Britain announces "pasty tax" U-turn
LONDON May 28 (Reuters) - Britain's Conservative-led government is to modify a levy on hot takeaway food after months of criticism that its planned "pasty tax" showed it was out of touch with ordinary people.
A Treasury spokeswoman said that Value Added Tax (VAT) would not be applied to hot takeaway food that is cooling down after being cooked - for example the popular Cornish pasties which shops rarely sell straight from the oven.
The pasty tax, announced in the March budget, prompted accusations that finance minister George Osborne and Prime Minister David Cameron, who both come from privileged backgrounds, were unable to empathise with ordinary Britons.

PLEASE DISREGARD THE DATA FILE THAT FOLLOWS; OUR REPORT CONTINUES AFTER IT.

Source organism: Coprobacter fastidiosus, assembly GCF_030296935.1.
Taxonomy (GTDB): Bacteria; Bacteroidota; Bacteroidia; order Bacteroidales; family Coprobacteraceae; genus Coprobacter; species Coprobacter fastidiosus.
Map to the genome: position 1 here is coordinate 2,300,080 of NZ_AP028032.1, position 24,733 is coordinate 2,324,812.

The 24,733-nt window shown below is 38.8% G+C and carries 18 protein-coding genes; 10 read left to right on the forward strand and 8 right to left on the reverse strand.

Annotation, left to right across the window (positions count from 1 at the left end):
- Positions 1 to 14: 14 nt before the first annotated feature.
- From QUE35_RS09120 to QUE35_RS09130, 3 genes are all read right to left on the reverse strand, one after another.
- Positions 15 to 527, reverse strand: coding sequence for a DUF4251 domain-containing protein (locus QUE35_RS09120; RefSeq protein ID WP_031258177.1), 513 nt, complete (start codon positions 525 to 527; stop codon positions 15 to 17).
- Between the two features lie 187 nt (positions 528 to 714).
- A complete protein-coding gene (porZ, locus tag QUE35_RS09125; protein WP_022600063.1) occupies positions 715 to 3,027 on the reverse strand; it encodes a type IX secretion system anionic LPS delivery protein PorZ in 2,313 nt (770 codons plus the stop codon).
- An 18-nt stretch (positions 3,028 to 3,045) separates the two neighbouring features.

The criticism forced ministers, including Cameron, to claim they enjoyed eating Cornish pasties - a savoury pastry usually filled with meat and vegetables and often eaten lukewarm.
The decision will have implications for bakers such as Greggs, Britain's largest food-on-the-go retailer.
The Treasury spokeswoman also said the government would cut a tax on static caravans, used by many Britons seeking a low cost holiday, to five percent from a proposed 20 percent.
The Conservatives shed hundreds of seats in local elections earlier this month, and recent opinion polls show their popularity and reputation for economic competence are slipping.
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